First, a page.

Online gambling leaving lottery profits at risk
To varying degrees, lotteries impact the budgets of America’s states.
Even if lottery profits are directed primarily toward funding specific programs, like in Pennsylvania, where senior citizen programs benefit, those profits enable states to avoid tapping general fund budgets for that amount of money.
The Pennsylvania Lottery reports that, since its first lottery ticket was sold in 1972, the lottery has contributed more than $29 billion to programs benefiting older Keystone State residents.
The programs include property tax and rent rebates, free and reduced-fare transportation services, the low-cost prescription programs PACE and PACENET, care services and local services provided by the 52 Area Agencies on Aging.
In the 2017-18 fiscal year, more than $1 billion went to support programs benefiting the state’s seniors.
Meanwhile, this state’s lottery, an agency of the state government, points out proudly that it’s the only state lottery that designates all of its proceeds to programs benefiting older residents.
But now there’s a glitch that could reduce significantly the amount of lottery profits Pennsylvania could provide for seniors’ programs.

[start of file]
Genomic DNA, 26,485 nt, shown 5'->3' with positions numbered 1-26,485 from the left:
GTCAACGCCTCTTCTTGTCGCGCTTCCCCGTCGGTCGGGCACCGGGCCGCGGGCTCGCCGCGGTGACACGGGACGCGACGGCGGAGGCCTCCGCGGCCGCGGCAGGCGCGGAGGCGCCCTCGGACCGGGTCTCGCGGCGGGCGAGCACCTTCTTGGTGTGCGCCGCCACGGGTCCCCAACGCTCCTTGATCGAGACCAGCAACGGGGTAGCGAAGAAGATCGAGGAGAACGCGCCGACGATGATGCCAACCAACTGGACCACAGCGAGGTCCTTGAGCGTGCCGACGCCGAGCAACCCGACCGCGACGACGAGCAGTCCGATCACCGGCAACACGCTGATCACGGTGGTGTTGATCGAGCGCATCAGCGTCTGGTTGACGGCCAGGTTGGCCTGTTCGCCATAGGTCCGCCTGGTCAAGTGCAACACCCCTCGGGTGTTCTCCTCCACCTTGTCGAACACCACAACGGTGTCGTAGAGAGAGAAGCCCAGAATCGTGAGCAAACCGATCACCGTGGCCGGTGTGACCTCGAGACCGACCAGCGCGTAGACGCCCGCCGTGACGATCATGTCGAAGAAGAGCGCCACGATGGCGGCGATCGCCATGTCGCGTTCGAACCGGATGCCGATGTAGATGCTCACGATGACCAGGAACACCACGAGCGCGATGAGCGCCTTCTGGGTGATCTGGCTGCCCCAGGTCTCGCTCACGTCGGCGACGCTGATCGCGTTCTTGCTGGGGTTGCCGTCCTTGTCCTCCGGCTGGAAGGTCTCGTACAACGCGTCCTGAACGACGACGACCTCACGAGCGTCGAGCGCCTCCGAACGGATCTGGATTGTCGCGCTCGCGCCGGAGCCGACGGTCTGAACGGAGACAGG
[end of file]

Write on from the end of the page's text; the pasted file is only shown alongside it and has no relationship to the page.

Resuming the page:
The U.S. Justice Department has put a handful of states — including Pennsylvania — in danger of losing at least $220 million in net lottery profits annually as a result of a new interpretation of a 1961 law, the continued need for which is open to question.
That law is the Wire Act, the intent of which was to target mob gambling activities by prohibiting wagering across state lines.
In 2011, the Justice Department concluded that online gambling within states that do not involve sporting events would not break the law. However, last November, the department revised its thinking, issuing an opinion that the law applies to any form of gambling that crosses state lines.
A federal judge subsequently gave “justice” until late April to clarify its opinion, but the department said in a court filing on April 25 that it still was reviewing whether the Wire Act applies to state lotteries and their vendors and wouldn’t prosecute any while the review continues.
Legal experts say the multi-state Powerball and Mega Millions games are at risk, depending on how the review plays out.
If those two games and other multi-state lottery games become prohibited, the losses to state lotteries could amount to many billions of dollars; the figure $23 billion has been mentioned.
Currently, seven states sell lottery tickets online, while others offer residents internet-based lottery subscription services.
Many Americans believe that states have become too dependent on lottery profits. That’s true.
Those profits make it easier for lawmakers to avoid tax increases and to otherwise balance their budgets — but also to sometimes make questionable spending decisions that they could not make if lottery profits weren’t available.
But there’s also sentiment that, with the Internet so much a part of people’s lives, the Wire Act, like the blue laws that regulated work, commerce and amusements on Sundays, should be repealed, or at least modified, so as not to damage the lotteries.
Considering all the money at stake, lotteries and the states have good cause to be nervous.